In what appears to be an as yet un-published judgment (which we hope will be published in due course, but if we have made a mistake, please do tell us), the Court of Appeal have upheld a foster carer’s case against a local authority which refused to pay her the same amount as a non-relative would be paid, to care for her nephews and her niece.

The claimant foster carer applied for judicial review of the local authority’s payment policies and was granted the review, with the judge agreeing that the policies were unlawful. 

The Court of Appeal held that the local authority’s policies and subsequent actions were unlawful based on the fact of discrimination as between related and non-related carers.

The local authority’s appeal was therefore dismissed.

We have not researched this area, but we were fascinated by this case and wondered how many LA’s out there are discriminating in this way. Is it a large-scale nationwide phenomenon, or an isolated incident? Given that Tower Hamlets is a large borough, we have a feeling others may be doing the same.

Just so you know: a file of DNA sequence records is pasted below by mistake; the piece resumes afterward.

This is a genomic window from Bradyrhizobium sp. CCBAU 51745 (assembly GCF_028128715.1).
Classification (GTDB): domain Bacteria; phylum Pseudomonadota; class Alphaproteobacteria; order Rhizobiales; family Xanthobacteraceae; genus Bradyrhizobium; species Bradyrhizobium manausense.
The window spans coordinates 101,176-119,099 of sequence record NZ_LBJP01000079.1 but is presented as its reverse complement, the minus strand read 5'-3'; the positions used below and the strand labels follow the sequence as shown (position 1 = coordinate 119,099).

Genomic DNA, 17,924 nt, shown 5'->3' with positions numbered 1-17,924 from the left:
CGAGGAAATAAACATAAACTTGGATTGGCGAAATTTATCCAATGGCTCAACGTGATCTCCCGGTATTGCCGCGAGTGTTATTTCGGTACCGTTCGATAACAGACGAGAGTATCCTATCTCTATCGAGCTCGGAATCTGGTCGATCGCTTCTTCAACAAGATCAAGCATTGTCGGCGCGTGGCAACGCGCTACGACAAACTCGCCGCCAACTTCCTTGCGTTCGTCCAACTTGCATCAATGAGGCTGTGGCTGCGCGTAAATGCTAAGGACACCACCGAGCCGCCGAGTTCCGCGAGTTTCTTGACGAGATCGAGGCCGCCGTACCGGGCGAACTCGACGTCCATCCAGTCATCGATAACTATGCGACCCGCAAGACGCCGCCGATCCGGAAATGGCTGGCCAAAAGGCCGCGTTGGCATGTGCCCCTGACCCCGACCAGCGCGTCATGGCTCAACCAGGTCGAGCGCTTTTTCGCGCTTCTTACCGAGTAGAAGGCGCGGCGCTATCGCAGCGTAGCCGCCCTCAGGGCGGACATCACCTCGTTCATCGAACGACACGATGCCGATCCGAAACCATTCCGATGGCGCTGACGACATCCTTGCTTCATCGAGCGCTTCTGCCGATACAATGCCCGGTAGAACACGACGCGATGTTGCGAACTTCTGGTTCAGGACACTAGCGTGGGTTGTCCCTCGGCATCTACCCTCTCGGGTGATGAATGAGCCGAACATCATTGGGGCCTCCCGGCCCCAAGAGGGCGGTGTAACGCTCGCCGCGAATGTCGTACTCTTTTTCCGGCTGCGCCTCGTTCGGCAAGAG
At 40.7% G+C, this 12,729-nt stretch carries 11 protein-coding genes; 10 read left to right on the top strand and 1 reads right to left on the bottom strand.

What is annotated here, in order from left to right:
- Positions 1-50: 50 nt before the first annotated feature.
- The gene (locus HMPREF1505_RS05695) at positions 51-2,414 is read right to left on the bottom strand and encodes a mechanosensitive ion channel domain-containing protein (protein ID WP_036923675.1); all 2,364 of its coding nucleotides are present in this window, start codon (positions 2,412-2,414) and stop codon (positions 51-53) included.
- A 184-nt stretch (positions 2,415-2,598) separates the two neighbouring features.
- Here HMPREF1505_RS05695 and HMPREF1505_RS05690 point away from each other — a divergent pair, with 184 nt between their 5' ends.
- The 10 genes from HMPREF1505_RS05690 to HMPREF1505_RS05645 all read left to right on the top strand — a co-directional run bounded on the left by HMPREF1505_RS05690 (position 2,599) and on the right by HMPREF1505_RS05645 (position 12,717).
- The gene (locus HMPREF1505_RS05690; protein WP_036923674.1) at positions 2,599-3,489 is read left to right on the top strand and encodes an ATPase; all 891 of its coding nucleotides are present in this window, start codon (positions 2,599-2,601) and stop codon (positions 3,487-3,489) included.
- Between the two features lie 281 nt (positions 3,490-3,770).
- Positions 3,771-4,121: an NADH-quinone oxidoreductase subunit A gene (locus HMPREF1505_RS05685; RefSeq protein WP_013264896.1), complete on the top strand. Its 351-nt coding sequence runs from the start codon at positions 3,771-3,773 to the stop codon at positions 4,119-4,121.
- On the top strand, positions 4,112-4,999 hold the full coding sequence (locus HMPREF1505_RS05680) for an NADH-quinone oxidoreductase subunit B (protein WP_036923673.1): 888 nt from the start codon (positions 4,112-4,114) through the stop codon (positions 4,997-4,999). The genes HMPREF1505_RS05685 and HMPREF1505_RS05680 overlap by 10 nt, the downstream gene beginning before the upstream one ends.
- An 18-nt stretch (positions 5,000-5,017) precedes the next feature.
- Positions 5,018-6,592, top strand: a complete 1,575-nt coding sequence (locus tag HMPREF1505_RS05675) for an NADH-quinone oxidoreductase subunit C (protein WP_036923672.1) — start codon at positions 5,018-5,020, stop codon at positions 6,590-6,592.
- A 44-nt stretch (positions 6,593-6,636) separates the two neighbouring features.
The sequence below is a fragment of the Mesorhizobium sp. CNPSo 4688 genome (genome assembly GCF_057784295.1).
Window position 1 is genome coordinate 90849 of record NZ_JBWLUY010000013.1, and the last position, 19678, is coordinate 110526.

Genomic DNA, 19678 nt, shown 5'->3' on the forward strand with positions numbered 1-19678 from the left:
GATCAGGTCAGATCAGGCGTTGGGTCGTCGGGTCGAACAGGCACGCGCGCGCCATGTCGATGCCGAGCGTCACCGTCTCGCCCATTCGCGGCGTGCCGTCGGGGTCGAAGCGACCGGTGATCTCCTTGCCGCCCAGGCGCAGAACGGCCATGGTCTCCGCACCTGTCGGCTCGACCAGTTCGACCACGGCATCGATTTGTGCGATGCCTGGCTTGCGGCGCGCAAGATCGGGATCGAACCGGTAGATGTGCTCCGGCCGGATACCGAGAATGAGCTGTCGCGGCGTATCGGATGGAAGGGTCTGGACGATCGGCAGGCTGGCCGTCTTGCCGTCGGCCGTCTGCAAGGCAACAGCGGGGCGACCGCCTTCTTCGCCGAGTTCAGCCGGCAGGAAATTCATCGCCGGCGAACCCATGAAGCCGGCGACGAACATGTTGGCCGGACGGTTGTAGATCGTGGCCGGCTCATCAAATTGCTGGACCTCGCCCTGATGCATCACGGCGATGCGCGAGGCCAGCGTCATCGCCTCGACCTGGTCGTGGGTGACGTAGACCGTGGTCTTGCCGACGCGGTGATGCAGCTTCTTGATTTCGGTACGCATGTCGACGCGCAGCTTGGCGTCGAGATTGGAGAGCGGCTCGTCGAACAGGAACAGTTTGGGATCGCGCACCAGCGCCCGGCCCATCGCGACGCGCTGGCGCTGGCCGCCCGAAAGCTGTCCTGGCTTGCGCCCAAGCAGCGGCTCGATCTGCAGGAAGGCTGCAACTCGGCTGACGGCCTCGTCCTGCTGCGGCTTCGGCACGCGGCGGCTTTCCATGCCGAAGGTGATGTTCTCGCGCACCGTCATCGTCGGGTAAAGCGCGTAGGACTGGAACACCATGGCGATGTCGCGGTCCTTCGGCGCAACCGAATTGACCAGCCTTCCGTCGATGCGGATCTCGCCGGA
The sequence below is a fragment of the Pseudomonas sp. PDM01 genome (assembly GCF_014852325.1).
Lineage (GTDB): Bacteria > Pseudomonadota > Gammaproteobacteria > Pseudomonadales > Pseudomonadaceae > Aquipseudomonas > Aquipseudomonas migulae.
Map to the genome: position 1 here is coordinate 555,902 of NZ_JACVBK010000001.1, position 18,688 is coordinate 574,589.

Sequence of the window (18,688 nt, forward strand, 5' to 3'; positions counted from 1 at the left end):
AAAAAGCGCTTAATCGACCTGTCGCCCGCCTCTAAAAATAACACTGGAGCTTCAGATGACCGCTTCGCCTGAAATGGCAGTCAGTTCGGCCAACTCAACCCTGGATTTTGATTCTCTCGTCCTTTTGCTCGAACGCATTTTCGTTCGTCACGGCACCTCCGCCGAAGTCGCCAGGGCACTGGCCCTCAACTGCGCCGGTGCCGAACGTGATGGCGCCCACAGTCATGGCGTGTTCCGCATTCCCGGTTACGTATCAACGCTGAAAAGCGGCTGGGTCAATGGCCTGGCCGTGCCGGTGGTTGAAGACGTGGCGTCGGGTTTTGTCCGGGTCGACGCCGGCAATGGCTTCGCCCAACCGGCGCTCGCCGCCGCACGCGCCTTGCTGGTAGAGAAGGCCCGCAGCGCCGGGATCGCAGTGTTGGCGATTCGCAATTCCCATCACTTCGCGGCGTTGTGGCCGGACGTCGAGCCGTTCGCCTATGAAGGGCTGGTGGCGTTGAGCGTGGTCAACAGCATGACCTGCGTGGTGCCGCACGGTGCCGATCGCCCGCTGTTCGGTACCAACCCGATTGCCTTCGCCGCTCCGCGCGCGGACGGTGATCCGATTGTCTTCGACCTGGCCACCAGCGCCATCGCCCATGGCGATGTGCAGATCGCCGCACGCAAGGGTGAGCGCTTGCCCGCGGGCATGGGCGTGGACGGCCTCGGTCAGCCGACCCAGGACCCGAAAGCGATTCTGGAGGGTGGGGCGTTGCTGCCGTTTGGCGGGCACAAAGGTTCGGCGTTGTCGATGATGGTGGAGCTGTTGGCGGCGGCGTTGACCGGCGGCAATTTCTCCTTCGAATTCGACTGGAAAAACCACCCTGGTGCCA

What this case does illustrate however, is just how malevolent fostering policy can become. The discrepancy in pay looks to us at least, to be playing on the sentiment that foster carers who are related to the children they care for are less likely to object to being paid lesser sums because of the emotional pull in the situation; an already existing attachment and, arguably, a sense of duty. An economic calculation by government, no doubt, but one with a chilling consequence for children in care. In this case at least, the policy appears to be geared towards the notion that payment is assessed by looking at different classes of carers. And here we must be careful, because we are not even talking about distinctions based on ability or qualifications; if we were, one could argue that those carers who are related to the children being cared for should be paid more – precisely because they are more likely to understand these children better and could potentially offer more tailored support for those children.

But shouldn’t payment be assessed on the individual needs of each child, rather than a terribly apartheid-like class system of carers, if we must focus on money in foster care, which in the real world undoubtedly we must, as children require caring in a material sense, too? This of course, does already happen in practice, but a more efficient system would require a much more sophisticated assessment process, and one which could go horribly wrong, in the wrong hands. Still, we need to shift the focus away from offensive divisions like the one this case highlights.

(Notification of this decision was published in the brilliant Appeal Tracker service by LexisPSL).